What is WILD?
WILD is an interdisciplinary and supplementary suite of guides-delivered in a professional development workshop, often for SCECH, that can be used to teach basic skills in science, social studies, language arts, math, art, music and physical education.
Before any activity is ever printed in a guide it has been fact checked by biologists and field tested by more than one teacher with students.
The Goal of Project WILD is to assist students of any age in developing awareness, knowledge, skills, and commitment to result in informed decisions, responsible behavior, and constructive action concerning wildlife and the environment. WILD is sponsored in Michigan by both the DNR and the Michigan Alliance for Environmental and Outdoor Education (MAEOE).
WILD encourages educators to get children outside, producing benefits such as:
- Children who play outside in natural settings are less likely to suffer obesity and less likely to contract diabetes. Press release from the CDC National Center for Chronic Disease Prevention and Health Promotion.
- Studies have shown that stress levels fall within minutes of seeing green spaces. Even a view of nature helps reduce stress in highly stressed children. Children with these views also demonstrate increased attentional capacity. Well, N. M. and Evens, G.W. 2003 Nearby nature: A buffer of life stress among rural children. Environment and Behavior (32) 6, pp775-795.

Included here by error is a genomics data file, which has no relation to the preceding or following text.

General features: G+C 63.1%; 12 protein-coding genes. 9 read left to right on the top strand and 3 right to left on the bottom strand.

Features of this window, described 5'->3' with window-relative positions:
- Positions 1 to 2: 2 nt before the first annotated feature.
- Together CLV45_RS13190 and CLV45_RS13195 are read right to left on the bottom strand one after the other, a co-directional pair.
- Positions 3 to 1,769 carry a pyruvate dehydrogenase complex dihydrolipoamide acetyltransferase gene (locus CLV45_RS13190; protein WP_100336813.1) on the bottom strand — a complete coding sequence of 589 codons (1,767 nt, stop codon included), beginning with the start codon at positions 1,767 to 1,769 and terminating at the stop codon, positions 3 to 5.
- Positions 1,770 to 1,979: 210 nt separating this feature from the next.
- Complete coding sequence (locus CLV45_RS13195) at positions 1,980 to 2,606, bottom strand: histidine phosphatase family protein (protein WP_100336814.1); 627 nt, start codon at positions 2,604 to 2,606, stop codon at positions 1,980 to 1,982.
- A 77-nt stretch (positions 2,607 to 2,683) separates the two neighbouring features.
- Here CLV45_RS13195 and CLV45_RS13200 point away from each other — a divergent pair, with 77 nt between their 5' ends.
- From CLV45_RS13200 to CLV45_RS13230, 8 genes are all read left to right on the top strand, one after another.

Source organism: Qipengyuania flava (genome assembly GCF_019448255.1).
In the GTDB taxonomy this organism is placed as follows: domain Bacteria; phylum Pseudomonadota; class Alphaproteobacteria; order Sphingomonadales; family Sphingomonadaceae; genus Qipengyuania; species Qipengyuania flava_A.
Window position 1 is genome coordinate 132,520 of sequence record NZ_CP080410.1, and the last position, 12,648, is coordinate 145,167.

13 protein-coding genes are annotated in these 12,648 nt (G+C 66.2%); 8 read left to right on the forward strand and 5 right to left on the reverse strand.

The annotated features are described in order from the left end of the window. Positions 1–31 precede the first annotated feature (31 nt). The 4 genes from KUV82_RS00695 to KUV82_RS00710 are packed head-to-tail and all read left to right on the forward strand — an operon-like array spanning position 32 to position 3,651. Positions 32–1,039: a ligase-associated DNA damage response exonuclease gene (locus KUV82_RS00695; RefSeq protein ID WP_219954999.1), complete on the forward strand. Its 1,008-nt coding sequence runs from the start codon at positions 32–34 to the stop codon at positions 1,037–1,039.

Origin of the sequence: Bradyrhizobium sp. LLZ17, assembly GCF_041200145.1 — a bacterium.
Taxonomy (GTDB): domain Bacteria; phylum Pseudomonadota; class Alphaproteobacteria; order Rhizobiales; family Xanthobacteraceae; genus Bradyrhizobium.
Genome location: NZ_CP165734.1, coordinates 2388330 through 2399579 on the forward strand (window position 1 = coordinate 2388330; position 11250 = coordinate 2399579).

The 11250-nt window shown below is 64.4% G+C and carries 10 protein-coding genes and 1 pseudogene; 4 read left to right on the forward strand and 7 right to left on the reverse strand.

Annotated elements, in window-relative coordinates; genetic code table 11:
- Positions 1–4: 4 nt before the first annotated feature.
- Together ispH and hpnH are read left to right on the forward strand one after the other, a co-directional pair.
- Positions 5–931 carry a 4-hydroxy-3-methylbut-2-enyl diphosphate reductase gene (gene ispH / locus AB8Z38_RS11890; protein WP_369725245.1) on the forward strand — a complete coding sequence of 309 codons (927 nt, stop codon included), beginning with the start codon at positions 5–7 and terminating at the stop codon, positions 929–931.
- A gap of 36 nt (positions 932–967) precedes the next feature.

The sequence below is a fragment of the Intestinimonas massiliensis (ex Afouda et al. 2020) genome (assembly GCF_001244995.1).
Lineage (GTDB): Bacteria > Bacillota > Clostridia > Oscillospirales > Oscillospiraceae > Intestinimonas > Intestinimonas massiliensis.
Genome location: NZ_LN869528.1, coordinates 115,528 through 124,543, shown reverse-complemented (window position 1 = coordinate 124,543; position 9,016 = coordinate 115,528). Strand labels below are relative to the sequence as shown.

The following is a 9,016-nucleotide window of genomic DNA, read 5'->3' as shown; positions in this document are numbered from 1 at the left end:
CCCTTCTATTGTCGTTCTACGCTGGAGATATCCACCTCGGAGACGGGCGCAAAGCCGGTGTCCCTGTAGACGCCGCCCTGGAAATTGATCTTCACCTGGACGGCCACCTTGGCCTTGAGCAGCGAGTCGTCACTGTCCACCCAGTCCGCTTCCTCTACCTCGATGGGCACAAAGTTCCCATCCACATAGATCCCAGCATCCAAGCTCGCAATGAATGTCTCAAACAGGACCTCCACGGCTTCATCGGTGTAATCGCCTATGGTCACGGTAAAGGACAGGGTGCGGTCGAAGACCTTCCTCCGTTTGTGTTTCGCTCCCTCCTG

- Children who have regular opportunities for free/unstructured play in the out-of-doors demonstrate greater levels of creativity, cooperation, conflict resolution and leadership. American Institutes for Research, 2005. Effects of Outdoor Education Programs for Children in California.
- Ninety percent of active adult outdoor particapnts were introduced to outdoor activities between ages of 5-18.Outdoor Industry Foundation 2004, Exploring the Active Lifestyle report.
- People who are active in outdoor recreation tend to be happier than those who are not.USDHHS 2002, Physical Activity and Fitness: Improving Health, Fitness, and Quality of Life through daily physical activity. Prevention Report, U.S. Department of Health and Human Services, 16(4)
In short, numerous studies have shown that when students are provided with hands-on, inquiry-based, cooperative learning strategies their retention of information is longer, they are better able to make connections between different sets of knowledge and consistently score higher on standardized tests.
Project WILD uses a variety of tested and accepted teaching techniques to provide basic information. Games, observations, discussion, graphing and art are some of the techniques used to allow students of differing interests and knowledge to learn about wildlife their environment.
Finally, kids just love wildlife. What better way to get kids excited about learning then by introducing them to the natural world. Using the outdoors as a living laboratory provides both physical and mental benefits to kids. Project WILD is an excellent avenue to reconnect kids with the living world around them, while building a sense of place within their local community.
There are 3 levels of involvement in Project WILD: Facilitators (who are trained by the state coordinator to spread their knowledge to Educators), Educators (who attend a workshop where they receive their selected activity guides, and are trained in how to use them with their students), and Students (who receive training from Educators and participate in WILD activities in their classrooms or outdoors).
Educators interested in obtaining Project WILD materials must attend a quality, professinal workshop. Workshops usually 4-8 hours and are held throughout the state at various times and places. Check the Workshops link to the left to see if a workshop has been planned near you.
Project WILD Coordinator
Marketing and Outreach
Michigan Department of Natural Resources
525 W. Allegan, 5th Constitution Hall
Lansing, MI 48933